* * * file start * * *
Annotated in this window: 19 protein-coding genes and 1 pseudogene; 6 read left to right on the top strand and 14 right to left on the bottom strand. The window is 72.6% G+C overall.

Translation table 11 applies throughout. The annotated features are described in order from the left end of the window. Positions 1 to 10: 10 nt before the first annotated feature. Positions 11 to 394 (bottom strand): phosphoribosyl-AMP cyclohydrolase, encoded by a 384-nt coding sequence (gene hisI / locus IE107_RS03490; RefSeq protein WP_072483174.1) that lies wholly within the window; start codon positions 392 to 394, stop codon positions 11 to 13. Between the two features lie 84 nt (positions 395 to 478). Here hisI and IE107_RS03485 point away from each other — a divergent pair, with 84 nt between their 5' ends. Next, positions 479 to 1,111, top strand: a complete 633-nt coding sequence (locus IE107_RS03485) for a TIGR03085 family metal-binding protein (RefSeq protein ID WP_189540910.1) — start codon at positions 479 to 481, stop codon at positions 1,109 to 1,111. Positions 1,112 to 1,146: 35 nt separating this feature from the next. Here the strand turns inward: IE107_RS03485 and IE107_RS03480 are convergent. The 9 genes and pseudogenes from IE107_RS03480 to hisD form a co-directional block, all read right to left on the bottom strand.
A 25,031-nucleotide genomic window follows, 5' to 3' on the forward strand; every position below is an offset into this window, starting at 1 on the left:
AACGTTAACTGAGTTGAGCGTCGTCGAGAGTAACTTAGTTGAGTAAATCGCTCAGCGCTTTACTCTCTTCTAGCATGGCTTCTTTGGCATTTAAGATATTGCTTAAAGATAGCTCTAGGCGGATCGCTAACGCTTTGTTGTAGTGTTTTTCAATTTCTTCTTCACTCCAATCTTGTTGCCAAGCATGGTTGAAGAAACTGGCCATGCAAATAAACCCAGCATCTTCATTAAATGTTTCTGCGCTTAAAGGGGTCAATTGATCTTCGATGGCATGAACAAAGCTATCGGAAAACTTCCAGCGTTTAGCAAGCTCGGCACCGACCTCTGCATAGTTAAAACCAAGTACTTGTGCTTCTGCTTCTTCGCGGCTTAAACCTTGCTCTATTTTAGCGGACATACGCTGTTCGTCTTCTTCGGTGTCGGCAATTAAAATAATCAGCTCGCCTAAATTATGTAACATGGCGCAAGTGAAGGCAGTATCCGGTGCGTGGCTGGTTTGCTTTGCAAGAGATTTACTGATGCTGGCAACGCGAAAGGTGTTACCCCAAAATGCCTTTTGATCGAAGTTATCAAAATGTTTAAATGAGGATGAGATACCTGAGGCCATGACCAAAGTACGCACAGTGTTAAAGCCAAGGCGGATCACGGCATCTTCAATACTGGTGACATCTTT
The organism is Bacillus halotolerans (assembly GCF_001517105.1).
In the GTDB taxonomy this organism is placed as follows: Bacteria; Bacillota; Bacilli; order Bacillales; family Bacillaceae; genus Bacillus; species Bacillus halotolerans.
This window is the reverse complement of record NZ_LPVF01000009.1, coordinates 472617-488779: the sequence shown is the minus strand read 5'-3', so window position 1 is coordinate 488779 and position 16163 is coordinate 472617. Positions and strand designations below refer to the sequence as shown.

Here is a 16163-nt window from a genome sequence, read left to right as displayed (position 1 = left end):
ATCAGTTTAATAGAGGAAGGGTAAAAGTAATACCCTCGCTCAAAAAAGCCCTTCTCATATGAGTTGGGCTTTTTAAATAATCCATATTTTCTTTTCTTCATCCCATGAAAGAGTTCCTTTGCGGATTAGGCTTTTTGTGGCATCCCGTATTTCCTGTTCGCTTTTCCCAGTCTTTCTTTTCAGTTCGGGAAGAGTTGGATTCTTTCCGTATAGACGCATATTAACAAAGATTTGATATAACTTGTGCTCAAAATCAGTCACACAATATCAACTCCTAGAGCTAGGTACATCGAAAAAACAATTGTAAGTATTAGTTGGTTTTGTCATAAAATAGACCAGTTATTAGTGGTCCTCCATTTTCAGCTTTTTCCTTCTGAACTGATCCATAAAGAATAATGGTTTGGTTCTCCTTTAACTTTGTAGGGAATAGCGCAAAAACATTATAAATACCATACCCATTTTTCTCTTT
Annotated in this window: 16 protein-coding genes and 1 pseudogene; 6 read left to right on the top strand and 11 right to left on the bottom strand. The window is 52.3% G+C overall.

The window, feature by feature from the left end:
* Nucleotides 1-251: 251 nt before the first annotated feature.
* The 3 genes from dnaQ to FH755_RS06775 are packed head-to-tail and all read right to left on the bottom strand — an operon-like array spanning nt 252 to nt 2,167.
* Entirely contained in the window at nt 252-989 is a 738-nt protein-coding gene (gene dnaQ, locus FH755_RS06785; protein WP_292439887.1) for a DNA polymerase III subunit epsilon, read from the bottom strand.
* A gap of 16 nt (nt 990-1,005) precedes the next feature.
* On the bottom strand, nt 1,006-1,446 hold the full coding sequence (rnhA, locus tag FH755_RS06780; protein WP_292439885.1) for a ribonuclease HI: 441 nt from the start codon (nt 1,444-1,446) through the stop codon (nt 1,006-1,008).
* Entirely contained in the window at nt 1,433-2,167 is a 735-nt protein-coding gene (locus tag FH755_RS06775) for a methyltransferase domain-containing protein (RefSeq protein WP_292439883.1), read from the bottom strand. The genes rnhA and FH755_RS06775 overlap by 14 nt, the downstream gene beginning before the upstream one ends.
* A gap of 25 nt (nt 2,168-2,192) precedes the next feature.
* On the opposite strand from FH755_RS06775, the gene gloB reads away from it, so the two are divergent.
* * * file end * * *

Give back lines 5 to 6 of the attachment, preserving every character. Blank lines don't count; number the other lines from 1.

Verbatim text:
The organism is Bacillus halotolerans (assembly GCF_001517105.1).
In the GTDB taxonomy this organism is placed as follows: Bacteria; Bacillota; Bacilli; order Bacillales; family Bacillaceae; genus Bacillus; species Bacillus halotolerans.